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secret windows (don't look back)

I found myself in a conversation with an old friend, about the crossroads of writing, nostalgia and memory. "Distance and perspective are the upside." I said. "The slippery slope is romanticizing and being nostalgic. Well, that's the memory trap no matter who you are."
"It's funny... I spent most of my life thinking that I had a rather dull adolescence, and it's only recently that I've discovered that these stories are a lot more interesting than I gave them credit." My friend replied. I admitted that I gravitate towards stories that are based on a mistake, a lie - thinking you had some great childhood, when actually it was a shitshow, and you fantasized about being adopted but sort of blocked that out.  


The question wobbled around inside my head for a few days. Was I too fast to judge nostalgia, to quick to brush aside its sweetness, stepping over it towards something invariably darker and sadder?  On Sunday, I was walking on Kutuzovsky,…

rocks, coins and angels

I had a blue-eyed angel in New York. I would pass him on the street at random moments every few months or more. His eyes blazing from behind his beard and a ski hat, he would smile at me. A quick smirk of recognition - - aha, you caught me. Yes, I’m here. I’m around. I know you’re completely lost, and I’m here as a sort of signpost to tell you - - you are right where you’re supposed to be.

I carry rocks and coins in my left pocket - reminders of various significant moments in my life. There was a $2 bill there for years. A little green piece of marble from Santorini. Migelli was a human version of these momentos. I kept losing him, and finding him.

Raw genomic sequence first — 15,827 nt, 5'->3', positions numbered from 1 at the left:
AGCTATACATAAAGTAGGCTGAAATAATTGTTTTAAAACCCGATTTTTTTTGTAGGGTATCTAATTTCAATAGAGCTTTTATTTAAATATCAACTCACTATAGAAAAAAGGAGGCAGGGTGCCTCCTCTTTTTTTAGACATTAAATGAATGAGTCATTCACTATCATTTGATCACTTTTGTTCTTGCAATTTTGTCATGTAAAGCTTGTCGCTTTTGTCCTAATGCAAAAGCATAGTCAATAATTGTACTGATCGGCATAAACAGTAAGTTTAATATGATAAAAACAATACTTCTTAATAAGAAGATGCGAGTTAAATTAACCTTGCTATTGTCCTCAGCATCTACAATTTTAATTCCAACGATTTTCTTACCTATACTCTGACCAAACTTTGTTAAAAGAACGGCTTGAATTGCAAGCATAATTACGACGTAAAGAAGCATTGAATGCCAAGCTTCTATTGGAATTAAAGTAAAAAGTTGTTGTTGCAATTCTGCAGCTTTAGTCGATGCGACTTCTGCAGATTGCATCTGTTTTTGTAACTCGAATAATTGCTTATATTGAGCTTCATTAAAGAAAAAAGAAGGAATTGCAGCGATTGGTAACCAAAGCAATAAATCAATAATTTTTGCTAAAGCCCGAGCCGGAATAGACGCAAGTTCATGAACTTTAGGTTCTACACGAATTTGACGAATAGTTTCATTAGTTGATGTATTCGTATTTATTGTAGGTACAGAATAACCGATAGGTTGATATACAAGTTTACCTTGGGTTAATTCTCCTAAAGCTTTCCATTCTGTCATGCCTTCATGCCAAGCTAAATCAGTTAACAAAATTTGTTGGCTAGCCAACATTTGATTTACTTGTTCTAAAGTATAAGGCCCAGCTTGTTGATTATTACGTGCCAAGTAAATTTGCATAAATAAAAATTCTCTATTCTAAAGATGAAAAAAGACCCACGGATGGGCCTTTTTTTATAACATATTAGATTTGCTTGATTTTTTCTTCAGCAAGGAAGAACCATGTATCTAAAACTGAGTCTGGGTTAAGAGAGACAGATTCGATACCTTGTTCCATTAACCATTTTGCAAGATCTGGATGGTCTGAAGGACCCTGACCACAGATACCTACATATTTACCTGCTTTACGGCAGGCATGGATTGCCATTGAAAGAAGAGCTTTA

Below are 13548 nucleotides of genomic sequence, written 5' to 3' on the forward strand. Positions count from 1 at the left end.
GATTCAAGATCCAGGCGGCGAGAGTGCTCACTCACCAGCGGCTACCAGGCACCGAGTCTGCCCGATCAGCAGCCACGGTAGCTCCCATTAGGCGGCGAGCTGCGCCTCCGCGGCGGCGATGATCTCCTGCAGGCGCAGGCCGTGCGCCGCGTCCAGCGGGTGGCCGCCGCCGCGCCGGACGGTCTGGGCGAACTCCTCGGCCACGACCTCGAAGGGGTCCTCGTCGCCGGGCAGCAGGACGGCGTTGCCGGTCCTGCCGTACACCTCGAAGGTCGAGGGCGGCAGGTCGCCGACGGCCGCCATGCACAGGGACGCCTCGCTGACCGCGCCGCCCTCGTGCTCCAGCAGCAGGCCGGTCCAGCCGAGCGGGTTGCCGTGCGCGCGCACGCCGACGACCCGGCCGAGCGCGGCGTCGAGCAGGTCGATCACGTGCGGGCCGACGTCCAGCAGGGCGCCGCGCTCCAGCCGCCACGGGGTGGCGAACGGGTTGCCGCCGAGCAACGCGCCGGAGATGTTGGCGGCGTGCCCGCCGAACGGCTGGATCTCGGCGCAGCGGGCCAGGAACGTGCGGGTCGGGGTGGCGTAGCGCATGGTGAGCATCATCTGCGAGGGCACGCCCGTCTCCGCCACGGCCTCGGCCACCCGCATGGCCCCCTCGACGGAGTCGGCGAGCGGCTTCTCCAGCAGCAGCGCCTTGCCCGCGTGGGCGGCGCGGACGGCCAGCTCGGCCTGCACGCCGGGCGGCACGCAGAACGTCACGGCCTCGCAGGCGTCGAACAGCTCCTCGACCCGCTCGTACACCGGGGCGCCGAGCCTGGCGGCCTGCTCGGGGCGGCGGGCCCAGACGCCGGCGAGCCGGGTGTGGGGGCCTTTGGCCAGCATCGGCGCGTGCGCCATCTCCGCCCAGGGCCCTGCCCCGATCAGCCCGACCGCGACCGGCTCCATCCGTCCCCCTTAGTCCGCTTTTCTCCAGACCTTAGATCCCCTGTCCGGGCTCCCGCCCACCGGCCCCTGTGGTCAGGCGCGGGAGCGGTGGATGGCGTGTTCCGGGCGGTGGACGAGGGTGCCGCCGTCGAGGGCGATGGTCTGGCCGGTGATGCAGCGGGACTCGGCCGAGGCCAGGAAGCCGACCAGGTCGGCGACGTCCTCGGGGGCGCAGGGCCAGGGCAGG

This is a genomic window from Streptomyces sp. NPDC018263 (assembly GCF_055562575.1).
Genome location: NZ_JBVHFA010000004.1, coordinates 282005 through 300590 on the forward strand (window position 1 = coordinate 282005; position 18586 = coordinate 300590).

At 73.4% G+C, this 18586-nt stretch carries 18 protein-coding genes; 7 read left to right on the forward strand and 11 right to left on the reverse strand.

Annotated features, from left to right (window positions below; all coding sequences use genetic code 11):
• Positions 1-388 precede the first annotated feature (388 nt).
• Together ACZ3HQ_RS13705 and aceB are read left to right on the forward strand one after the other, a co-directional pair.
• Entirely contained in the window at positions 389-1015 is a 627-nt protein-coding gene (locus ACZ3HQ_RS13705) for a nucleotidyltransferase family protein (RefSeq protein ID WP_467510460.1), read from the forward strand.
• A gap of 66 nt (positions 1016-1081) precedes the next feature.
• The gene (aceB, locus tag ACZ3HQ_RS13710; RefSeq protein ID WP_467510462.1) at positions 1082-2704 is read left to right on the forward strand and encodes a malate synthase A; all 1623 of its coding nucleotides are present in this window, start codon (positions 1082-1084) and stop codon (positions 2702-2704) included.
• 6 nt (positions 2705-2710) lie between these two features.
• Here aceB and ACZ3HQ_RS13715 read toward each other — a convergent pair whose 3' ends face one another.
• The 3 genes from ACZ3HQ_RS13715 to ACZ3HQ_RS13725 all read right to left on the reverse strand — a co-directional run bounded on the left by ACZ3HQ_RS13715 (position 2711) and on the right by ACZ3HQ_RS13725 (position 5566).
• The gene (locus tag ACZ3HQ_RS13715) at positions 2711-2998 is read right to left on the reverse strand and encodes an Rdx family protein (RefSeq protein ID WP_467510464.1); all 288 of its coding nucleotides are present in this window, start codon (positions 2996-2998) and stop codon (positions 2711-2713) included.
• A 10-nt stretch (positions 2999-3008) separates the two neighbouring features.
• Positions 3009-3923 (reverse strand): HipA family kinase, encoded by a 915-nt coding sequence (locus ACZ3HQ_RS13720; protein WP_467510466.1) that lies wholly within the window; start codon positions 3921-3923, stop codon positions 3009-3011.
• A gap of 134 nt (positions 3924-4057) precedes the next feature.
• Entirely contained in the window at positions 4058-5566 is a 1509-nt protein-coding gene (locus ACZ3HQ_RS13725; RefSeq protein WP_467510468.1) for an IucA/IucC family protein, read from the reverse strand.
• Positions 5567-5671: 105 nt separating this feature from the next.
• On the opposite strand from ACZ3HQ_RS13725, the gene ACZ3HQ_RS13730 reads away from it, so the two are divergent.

In truth, he was the second assistant director on a feature film I worked on, right out of film school. I was the cinematographer for a former porn star turned-porn producer’s foray into legitimate (ok, more clothed) filmmaking. Candida Royalle (or Candice, once you got to know her) was half Sicilian, half Cherokee. Kind, generous, imaginative - -she gave me my first break and I made her futuristic, racy story of one woman’s triumph over sexual repression look like a lost Bergman film. (And, we shot it in 10 days.) Migelli was an invisible force - standing in as an extra, fixing flat tires, bringing fresh tiramisu to the set at 2AM. I have no idea how he got hired.

I would pass him on 36th street, close to 9th Avenue and a string of flat fix mechanics. I would see him at 4AM, cracking peanuts on the front steps of the Public Library. Once, I saw him crossing the Brooklyn Bridge. He did not seem to age. He always smiled. He always saw me first, but waited for me to notice him. I wonder how many times he saw me, and I was so wrapped up in my troubles that I did not.

I really thought Migelli crossed my path this morning, as I passed the Europevsky Shopping Center. It seemed impossible, but I have never failed to find such surprises in life. They seem to follow me.

I turned around, splashing through puddles to see if it was him.

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